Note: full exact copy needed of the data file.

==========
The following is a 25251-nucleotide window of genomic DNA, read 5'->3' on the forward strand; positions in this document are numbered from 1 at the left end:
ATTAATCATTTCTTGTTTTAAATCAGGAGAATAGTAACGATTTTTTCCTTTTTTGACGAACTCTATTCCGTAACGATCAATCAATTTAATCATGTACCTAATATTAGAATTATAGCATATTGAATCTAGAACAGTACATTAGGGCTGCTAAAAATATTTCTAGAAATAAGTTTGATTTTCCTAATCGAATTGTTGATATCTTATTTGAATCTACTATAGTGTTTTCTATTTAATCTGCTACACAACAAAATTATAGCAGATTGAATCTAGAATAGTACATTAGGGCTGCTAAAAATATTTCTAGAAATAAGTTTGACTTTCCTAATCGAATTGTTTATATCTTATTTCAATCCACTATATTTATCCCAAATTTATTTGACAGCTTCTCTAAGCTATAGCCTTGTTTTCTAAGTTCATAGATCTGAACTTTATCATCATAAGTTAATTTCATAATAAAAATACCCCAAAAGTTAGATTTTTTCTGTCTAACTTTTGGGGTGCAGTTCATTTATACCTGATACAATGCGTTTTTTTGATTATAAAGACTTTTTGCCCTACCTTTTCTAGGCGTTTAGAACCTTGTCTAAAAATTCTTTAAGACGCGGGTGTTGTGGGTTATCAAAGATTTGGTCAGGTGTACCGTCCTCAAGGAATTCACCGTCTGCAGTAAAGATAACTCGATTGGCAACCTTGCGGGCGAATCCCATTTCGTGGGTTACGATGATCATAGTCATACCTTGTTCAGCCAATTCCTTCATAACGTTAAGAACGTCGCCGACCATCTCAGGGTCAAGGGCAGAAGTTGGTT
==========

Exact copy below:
The following is a 25251-nucleotide window of genomic DNA, read 5'->3' on the forward strand; positions in this document are numbered from 1 at the left end:
ATTAATCATTTCTTGTTTTAAATCAGGAGAATAGTAACGATTTTTTCCTTTTTTGACGAACTCTATTCCGTAACGATCAATCAATTTAATCATGTACCTAATATTAGAATTATAGCATATTGAATCTAGAACAGTACATTAGGGCTGCTAAAAATATTTCTAGAAATAAGTTTGATTTTCCTAATCGAATTGTTGATATCTTATTTGAATCTACTATAGTGTTTTCTATTTAATCTGCTACACAACAAAATTATAGCAGATTGAATCTAGAATAGTACATTAGGGCTGCTAAAAATATTTCTAGAAATAAGTTTGACTTTCCTAATCGAATTGTTTATATCTTATTTCAATCCACTATATTTATCCCAAATTTATTTGACAGCTTCTCTAAGCTATAGCCTTGTTTTCTAAGTTCATAGATCTGAACTTTATCATCATAAGTTAATTTCATAATAAAAATACCCCAAAAGTTAGATTTTTTCTGTCTAACTTTTGGGGTGCAGTTCATTTATACCTGATACAATGCGTTTTTTTGATTATAAAGACTTTTTGCCCTACCTTTTCTAGGCGTTTAGAACCTTGTCTAAAAATTCTTTAAGACGCGGGTGTTGTGGGTTATCAAAGATTTGGTCAGGTGTACCGTCCTCAAGGAATTCACCGTCTGCAGTAAAGATAACTCGATTGGCAACCTTGCGGGCGAATCCCATTTCGTGGGTTACGATGATCATAGTCATACCTTGTTCAGCCAATTCCTTCATAACGTTAAGAACGTCGCCGACCATCTCAGGGTCAAGGGCAGAAGTTGGTT